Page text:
Thursday, August 16 2018


May Man offers taste of dim sum's origins

Update: June, 30/2013 - 17:24
Sumptuous setting:May Man has the feel of a banquet hall that recent trends haven't altered. — Photos courtesy of May Man

Inside sumptuous surroundings at May Man, diners can experience the centuries-old teahouse tradition of dim sum. Feasting here is a costly indulgence, but our reviewer finds that the price is (mostly) justified.

by Elisabeth Rosen

Hefty pork buns, torn open to reveal a maple-hued char siew filling laced with hoisin, joined the queue at our table. Already it looked to be a feast. Bamboo baskets of bite-sized dumplings piled up next to dishes of tripe steamed in black pepper and pork ribs glossy with fat. Sliding them to the side, the server made room for a bowl of wonton soup, anise-scented steam curling from the amber broth.

Legend has it that dim sum dates back to the 10th century, when travellers on the Silk Road needed a place to rest. So entrepreneurial local people built tea houses to accommodate their demand. Soon, they began to serve small dishes alongside the tea.

A meal at May Man feels like a journey back to that land, although many of the preparations are far more elaborate than Cantonese farmers could have crafted. You'll find many unique dishes that remind you why you eat foreign cuisine, as well as a few that remind you why it's sometimes better to eat at home.

Banana leaves camouflaged golden pillows of glutinous rice, studded with minced chicken and mushroom (VND55,000). In the centre, a single elliptical of sweet sausage waited to be uncovered, like a hidden treasure. This could be a metaphor for the whole menu: the best dishes here feel like secret discoveries. Pan-fried water chestnut cakes (VND45,000) look ordinary but have an addictive sweetness. Quickly seared, the golden jelly had an almost squeaky texture, the oil-glossed exterior giving way to a smooth inside.

Miniature mouthfuls:The menu offers dozens of bite-size choices.

The ingredients and dishes are typical of most dim sum kitchens. What sets these apart is the technique. It takes months to master the intricate folds of shrimp dumplings. Chef Alex Zheng has been making them for years. Born in Guangzhou, China, the heartland of dim sum culture, Zheng has spent over 30 years cooking in hotels in Hong Kong and Singapore. He's been at May Man since 2001.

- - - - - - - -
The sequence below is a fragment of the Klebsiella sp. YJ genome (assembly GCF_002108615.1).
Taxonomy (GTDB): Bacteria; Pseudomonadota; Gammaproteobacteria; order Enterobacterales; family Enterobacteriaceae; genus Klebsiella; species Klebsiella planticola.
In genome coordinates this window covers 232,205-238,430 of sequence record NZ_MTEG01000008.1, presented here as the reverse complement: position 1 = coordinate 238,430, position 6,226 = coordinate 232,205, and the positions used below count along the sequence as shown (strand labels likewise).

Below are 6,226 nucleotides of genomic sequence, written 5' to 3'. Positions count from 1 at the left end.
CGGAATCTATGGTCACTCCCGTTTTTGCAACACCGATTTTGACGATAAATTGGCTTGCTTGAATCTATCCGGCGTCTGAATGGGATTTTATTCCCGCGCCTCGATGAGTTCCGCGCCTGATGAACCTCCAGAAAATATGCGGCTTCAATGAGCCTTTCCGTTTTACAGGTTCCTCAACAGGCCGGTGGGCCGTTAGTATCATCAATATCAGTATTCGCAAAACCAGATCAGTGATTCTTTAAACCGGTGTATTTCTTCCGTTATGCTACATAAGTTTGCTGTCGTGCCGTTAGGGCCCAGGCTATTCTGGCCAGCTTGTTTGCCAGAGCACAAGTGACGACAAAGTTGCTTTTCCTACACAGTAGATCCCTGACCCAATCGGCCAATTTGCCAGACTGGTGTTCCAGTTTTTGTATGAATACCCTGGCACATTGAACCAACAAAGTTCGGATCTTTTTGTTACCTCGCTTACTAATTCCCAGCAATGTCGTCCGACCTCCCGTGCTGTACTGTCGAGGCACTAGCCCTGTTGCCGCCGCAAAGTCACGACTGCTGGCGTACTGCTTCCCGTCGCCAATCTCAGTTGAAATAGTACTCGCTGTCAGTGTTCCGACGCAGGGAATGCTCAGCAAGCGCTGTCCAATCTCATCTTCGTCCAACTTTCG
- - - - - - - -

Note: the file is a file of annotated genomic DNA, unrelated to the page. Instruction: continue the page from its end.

Perhaps a reflection of Zheng's decades of experience, none of the dishes are terrible; the worst criticism may be that some are simply unexciting. After a bath in bubbling oil, chicken spring rolls (VND45,000) tasted like ordinary spring rolls. Cheong fun, slippery steamed rice rolls similar to banh cuon (VND55,000), had less flavour than their Vietnamese counterpart, even when plopped onto a puddle of overly salty sauce. Pan-fried dumplings (VND45,000) were forgettable.

Steam session:Dumplings and buns arrive in the bamboo vessels that they cook in.

These missteps are more forgivable at lunch, when a meal costs VND400,000 for all you can eat (VND200,000 for children) and a weekday promotion allows groups of three diners to pay for only two. At dinner, the listed prices apply.

The restaurant's website describes the atmosphere as "casual". Sure – if your idea of casual is chairs draped in white linen and napkins folded into elaborate fans. The stiff mahogany-panelled walls and crimson carpets look like they haven't been changed in years. (The same applies to the bottles of red wine on each table). Still, the food doesn't suffer from the slightly dated ambience.

On Sunday, dim sum is served in a larger banquet hall decorated in similar style. Dim sum trolleys roll through the room; a buffet has been added to the centre, but ignore this vague nod to international fare. Also bypass the customizable noodle bowls, which offer nothing special and will fill you up too much to enjoy the admirable dim sum.

After a heavy meal, the desserts – mainly pastries – offer little relief. The one exception was herbal jelly (VND45,000), a soothing chilled concoction with a medicinal flavour. Steamed buns filled with lotus seed paste (VND55,000) were sweet to the point of overwhelming; warm layers of flaky pastry twirled around durian custard (VND55,000). Make this your last bite. After eating one pastry, I could taste nothing else. — VNS


May Man (Chinese Cuisine)

Address: Fortuna Hotel, 6B Lang Ha

Tel.: 0438313333 ext. 6260

Price Range: VND200,000 – 600,000

Comment: Quality dim sum. Dishes to try: chicken in glutinous rice, pan-fried water chestnut cake, durian pastry

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